The way a biker uses the bike’s gear can also contribute to the hardness of the pedaling. When you are in high gear, you will be exerting more effort in covering a distance. This situation is the reason that high gear is only perfect when going downhill or you are having a workout through your bike.

Always remember that gear usage can affect pedaling efficiency. Using wrong combinations of gears will make the bike harder to ride in any terrain. So, it is a must for the biker to use the right equipment to prevent the bike from being hard to pedal.

Reason  5: Bike Wheels is Out-of-True

It is normal for a bike wheel to become out-of-true over time, especially if your bike experiences so many potholes along the way. Those out-of-true wheels will make the bike ride uncomfortable and hard to pedal.

When the bike’s wheel becomes wobbly, the rim brake system will make the rim rub against the pad. This situation will make the braking force important in making the bike hard to pedal. You can true the wheel yourself or ask a bike mechanic to rectify the issue.

Reason 6: The Bottom Bracket is Overtightened

If your bike comes with a cartridge bearing bottom bracket, it can cause the bike to be hard to pedal. However, this situation rarely happens, but bottom brackets that use the cup and cone bearing system can make the bike hard to pedal when it is over-tightened.

An over-tightened bottom bracket will make the crank-set spindle difficult to spin, which makes the bike hard to pedal. What you will do is remove the bike chain from the crankset while giving it a spin. You might need to loosen the locks if you feel some hard resistance.

Reason 7: The Fender is Long and IMproperly Installed

The fender is very useful in protecting them from being wet when it is raining. It will prevent the tire from spraying the biker when biking in wet conditions. However, if the fender is too long or not properly installed, it can make the bike hard to pedal.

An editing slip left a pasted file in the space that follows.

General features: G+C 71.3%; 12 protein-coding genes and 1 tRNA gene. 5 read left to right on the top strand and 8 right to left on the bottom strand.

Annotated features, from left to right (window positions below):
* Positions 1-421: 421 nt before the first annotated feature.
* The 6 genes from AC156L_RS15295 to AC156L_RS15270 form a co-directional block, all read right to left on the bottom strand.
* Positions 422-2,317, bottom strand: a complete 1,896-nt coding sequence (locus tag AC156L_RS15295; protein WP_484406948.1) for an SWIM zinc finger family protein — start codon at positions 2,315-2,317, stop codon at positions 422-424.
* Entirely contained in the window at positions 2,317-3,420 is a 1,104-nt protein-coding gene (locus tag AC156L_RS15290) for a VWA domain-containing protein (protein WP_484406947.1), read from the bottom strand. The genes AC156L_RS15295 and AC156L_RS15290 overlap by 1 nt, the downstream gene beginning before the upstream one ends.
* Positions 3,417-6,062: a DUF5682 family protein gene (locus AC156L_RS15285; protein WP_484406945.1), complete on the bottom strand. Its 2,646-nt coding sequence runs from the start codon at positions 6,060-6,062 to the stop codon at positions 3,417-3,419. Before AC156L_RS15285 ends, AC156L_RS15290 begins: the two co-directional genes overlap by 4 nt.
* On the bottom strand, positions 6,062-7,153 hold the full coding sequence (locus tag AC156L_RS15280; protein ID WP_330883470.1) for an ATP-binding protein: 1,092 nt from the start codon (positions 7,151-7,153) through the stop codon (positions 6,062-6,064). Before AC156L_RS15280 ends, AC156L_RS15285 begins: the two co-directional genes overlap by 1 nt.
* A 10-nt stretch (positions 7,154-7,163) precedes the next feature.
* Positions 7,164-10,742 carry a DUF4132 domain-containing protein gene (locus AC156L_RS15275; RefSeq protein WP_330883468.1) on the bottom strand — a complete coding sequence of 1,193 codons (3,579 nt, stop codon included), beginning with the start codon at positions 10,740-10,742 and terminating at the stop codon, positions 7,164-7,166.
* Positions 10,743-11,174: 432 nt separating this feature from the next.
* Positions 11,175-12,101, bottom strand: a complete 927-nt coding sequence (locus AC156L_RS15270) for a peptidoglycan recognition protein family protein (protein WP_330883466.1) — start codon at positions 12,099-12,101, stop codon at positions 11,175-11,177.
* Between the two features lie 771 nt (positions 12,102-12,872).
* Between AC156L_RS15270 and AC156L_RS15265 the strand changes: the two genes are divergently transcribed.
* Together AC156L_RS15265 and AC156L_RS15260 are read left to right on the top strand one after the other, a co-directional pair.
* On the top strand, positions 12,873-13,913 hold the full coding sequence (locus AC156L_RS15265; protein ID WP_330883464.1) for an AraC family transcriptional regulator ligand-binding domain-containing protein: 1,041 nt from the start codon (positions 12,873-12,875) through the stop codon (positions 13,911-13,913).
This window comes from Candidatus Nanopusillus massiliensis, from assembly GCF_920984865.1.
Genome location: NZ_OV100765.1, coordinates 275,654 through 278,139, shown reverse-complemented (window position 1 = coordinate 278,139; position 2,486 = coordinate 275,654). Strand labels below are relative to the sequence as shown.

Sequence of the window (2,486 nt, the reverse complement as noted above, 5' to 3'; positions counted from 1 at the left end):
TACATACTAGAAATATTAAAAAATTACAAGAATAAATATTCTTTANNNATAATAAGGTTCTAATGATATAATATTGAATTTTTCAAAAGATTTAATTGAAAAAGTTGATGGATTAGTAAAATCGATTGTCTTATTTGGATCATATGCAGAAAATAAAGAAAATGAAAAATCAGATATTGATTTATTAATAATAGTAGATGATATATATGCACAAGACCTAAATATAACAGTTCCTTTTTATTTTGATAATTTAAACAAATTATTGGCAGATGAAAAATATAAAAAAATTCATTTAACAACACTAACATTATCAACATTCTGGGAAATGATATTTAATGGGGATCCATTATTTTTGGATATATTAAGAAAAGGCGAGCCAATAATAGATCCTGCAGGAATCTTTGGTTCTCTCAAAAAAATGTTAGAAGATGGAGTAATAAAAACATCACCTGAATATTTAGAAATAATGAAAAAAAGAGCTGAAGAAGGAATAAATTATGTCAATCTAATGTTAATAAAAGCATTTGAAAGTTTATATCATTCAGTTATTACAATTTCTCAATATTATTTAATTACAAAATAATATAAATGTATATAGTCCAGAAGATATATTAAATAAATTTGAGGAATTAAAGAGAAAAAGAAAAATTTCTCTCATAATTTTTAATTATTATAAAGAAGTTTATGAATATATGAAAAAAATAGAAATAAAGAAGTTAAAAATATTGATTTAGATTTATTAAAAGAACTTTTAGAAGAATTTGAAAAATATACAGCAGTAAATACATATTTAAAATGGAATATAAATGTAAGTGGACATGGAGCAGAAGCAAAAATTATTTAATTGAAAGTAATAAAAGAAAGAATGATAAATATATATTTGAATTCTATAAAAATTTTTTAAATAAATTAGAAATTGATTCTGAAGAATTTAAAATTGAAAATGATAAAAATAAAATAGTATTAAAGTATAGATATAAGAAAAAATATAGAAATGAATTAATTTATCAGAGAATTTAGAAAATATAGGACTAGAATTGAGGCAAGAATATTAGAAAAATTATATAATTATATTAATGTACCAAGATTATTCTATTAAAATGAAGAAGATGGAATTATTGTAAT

When the fender is too long and improperly installed, it will have the tendency to rub against the back tire. The friction created from the rubbing will make the bike hard to pedal. To prevent this situation from happening, make sure that the fender is in the right size and properly installed.

Reason 8: Inappropriate Bike Frame Size

Another apparent reason why a bike is hard to pedal is when it has an inappropriate bike frame size. When the bike frame size is too small for the physical structure of the biker, his legs will not have the right clearance to pedal efficiently. It will result in a very difficult position and make the bike very hard to pedal.

To solve this issue is very easy. Every biker should ride with the appropriate bike frame size. You can buy a bike which should compliment to your physical structure. Knowing the right size of the bike which is right for you is important.

Conclusion

Why is my bike hard to pedal? There are several reasons why it happens but all of them can be corrected. When you will experience this issue, do not panic as this problem is not a major concern. You just have to inspect your bike properly to find ways to rectify the issue.